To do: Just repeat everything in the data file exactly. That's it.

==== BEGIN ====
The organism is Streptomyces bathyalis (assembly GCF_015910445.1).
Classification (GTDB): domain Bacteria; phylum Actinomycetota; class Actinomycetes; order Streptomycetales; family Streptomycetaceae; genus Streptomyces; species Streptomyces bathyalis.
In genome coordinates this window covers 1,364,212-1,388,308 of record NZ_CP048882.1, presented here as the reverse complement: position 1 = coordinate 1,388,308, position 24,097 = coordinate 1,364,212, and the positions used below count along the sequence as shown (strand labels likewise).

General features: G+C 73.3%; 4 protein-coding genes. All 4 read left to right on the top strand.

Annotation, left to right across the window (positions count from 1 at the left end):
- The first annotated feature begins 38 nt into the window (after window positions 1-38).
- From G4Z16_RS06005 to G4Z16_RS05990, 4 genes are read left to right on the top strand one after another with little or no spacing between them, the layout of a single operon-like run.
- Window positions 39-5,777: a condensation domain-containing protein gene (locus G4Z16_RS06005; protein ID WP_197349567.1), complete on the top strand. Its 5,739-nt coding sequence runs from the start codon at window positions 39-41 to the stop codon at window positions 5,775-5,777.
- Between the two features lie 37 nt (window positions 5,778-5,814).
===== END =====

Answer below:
The organism is Streptomyces bathyalis (assembly GCF_015910445.1).
Classification (GTDB): domain Bacteria; phylum Actinomycetota; class Actinomycetes; order Streptomycetales; family Streptomycetaceae; genus Streptomyces; species Streptomyces bathyalis.
In genome coordinates this window covers 1,364,212-1,388,308 of record NZ_CP048882.1, presented here as the reverse complement: position 1 = coordinate 1,388,308, position 24,097 = coordinate 1,364,212, and the positions used below count along the sequence as shown (strand labels likewise).

General features: G+C 73.3%; 4 protein-coding genes. All 4 read left to right on the top strand.

Annotation, left to right across the window (positions count from 1 at the left end):
- The first annotated feature begins 38 nt into the window (after window positions 1-38).
- From G4Z16_RS06005 to G4Z16_RS05990, 4 genes are read left to right on the top strand one after another with little or no spacing between them, the layout of a single operon-like run.
- Window positions 39-5,777: a condensation domain-containing protein gene (locus G4Z16_RS06005; protein ID WP_197349567.1), complete on the top strand. Its 5,739-nt coding sequence runs from the start codon at window positions 39-41 to the stop codon at window positions 5,775-5,777.
- Between the two features lie 37 nt (window positions 5,778-5,814).